The first draft of a first novel is coming to an end. It’s not the first novel where I’ve done up a first draft, but it’s the first where I am committed to seeing it through to completion.
I have finished other drafts before, some only partially completed, and some that sputtered and died early. I’m committed for this one because I set my mind to see it all the way through. Does that mean the other novel attempts were pointless and a waste of my time? No.
Learning the novel writing process takes quite a bit of time. It requires patience. It takes time to understand what approach works for yourself as a writer. Shit, I’m talking like an expert and yet I’m still not even sure what exactly that approach is, or how it will turn out in the end.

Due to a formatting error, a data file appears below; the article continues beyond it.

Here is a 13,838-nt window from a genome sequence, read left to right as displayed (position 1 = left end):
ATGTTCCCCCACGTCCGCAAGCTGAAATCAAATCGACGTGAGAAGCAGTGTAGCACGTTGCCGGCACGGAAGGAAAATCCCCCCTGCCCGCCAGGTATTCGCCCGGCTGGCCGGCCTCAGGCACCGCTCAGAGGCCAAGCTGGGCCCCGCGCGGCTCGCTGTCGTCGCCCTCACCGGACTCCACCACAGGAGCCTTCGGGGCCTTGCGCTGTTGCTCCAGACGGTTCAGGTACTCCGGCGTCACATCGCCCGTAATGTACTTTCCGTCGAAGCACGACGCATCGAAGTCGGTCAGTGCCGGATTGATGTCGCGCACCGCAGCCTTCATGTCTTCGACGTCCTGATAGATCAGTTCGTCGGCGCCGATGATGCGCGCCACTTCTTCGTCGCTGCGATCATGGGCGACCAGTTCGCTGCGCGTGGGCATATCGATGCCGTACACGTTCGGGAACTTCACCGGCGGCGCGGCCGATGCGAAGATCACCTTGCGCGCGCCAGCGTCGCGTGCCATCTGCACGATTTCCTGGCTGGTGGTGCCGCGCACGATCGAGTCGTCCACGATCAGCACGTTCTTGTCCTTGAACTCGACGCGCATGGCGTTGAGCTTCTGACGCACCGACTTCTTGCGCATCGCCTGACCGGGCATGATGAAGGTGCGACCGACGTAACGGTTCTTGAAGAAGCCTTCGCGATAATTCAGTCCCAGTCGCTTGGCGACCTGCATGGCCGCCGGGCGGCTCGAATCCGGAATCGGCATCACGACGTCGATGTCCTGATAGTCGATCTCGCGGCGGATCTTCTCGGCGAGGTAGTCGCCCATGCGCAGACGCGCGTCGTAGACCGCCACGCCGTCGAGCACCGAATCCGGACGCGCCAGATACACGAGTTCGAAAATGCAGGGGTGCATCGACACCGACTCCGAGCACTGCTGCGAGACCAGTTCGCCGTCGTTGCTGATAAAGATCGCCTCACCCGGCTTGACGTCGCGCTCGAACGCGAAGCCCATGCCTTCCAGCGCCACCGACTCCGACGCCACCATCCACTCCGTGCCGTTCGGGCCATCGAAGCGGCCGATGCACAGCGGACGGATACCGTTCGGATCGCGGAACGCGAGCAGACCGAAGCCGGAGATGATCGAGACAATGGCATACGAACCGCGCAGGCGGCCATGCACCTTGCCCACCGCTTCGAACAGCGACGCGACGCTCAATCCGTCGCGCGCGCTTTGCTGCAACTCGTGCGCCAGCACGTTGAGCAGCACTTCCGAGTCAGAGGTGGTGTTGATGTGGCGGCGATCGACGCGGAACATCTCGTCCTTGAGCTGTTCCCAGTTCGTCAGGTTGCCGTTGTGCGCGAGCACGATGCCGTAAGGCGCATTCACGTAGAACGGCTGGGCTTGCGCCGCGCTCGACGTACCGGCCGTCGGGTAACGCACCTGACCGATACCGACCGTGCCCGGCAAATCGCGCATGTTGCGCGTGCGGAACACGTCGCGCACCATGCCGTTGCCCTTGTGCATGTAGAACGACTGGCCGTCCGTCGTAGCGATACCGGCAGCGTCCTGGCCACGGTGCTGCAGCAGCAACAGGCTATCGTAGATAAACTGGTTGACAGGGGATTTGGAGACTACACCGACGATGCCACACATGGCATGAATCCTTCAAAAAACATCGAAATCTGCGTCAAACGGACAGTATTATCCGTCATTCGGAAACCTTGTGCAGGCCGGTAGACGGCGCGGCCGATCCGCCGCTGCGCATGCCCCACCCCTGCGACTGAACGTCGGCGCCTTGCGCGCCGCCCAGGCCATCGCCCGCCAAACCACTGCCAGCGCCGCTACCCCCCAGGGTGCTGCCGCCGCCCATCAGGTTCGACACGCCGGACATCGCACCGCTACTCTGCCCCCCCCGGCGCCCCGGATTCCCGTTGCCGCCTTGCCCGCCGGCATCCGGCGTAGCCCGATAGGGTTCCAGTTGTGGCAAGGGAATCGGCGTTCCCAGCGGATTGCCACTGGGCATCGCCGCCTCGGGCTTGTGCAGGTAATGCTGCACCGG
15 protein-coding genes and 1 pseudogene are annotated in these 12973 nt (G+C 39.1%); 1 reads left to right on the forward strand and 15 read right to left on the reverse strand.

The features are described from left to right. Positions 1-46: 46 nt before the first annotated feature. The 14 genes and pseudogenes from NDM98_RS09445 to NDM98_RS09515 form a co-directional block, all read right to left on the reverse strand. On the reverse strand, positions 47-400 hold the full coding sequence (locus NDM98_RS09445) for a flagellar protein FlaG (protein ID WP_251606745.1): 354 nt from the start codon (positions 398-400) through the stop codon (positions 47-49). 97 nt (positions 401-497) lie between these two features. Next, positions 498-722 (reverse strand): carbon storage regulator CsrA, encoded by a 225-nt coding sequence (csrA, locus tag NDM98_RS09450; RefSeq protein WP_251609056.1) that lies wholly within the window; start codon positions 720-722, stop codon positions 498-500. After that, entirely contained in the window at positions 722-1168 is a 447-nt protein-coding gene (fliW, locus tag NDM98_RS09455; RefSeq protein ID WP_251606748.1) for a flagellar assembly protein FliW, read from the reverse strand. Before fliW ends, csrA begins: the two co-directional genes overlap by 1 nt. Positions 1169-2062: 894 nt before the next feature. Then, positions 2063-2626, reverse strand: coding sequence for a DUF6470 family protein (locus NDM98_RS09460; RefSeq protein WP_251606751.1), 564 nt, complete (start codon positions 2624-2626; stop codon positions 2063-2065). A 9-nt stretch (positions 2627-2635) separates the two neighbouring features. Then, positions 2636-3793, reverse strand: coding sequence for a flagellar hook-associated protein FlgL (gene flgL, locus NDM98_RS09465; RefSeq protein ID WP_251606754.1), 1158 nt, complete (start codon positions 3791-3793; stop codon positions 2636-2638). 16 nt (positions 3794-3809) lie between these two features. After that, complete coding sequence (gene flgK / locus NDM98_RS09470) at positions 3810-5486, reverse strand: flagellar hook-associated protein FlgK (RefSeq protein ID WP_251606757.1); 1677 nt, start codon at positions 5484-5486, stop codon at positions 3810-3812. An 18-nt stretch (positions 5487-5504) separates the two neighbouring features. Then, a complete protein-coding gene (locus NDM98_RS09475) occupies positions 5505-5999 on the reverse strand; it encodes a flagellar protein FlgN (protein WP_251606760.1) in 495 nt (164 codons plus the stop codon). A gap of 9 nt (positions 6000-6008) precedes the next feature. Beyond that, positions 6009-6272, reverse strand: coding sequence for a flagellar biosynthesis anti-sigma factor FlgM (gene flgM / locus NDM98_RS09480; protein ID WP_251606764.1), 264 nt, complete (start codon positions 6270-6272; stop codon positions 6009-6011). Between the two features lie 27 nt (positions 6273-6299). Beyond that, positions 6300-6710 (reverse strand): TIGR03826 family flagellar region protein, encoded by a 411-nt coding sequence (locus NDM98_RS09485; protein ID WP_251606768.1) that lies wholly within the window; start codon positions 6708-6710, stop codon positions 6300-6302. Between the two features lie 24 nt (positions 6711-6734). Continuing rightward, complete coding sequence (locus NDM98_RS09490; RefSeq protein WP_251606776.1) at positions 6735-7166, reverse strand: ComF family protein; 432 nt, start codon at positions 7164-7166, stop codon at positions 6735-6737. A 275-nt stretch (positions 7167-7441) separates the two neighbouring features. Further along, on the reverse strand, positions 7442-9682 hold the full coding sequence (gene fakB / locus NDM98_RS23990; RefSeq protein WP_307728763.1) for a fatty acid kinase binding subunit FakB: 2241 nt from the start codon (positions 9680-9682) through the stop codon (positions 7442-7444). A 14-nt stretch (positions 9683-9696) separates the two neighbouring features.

The writing process is crude, more crude than anyone who has never done it thinks. Whenever I hear nonsense about inspiration or muses I either laugh or grind my teeth. Those are mostly lies. I say mostly because there is a point when you get rolling when the ideas start flowing. Hemmingway called this the “juice,” and this is more accurate. Sometimes you also get an idea that kicks around in your head and you feel the need to put pen to paper. This does happen, and it’s a useful starting point for a story, but it dies quickly. Unless you’re willing to bite down on the idea and not let go, that story will never get written, because without fail, that tingly feeling fades away.
That’s why Stephen King’s On Writing remains one of the best writing books out there. It’s no nonsense. King speaks about the crudeness–the editing, the rewriting, the killing of babies.
Today I’ll be finished draft one, but there is no reason to celebrate just yet. This is just digging in. It will be a struggle, but I’m determined to see this one through to final draft.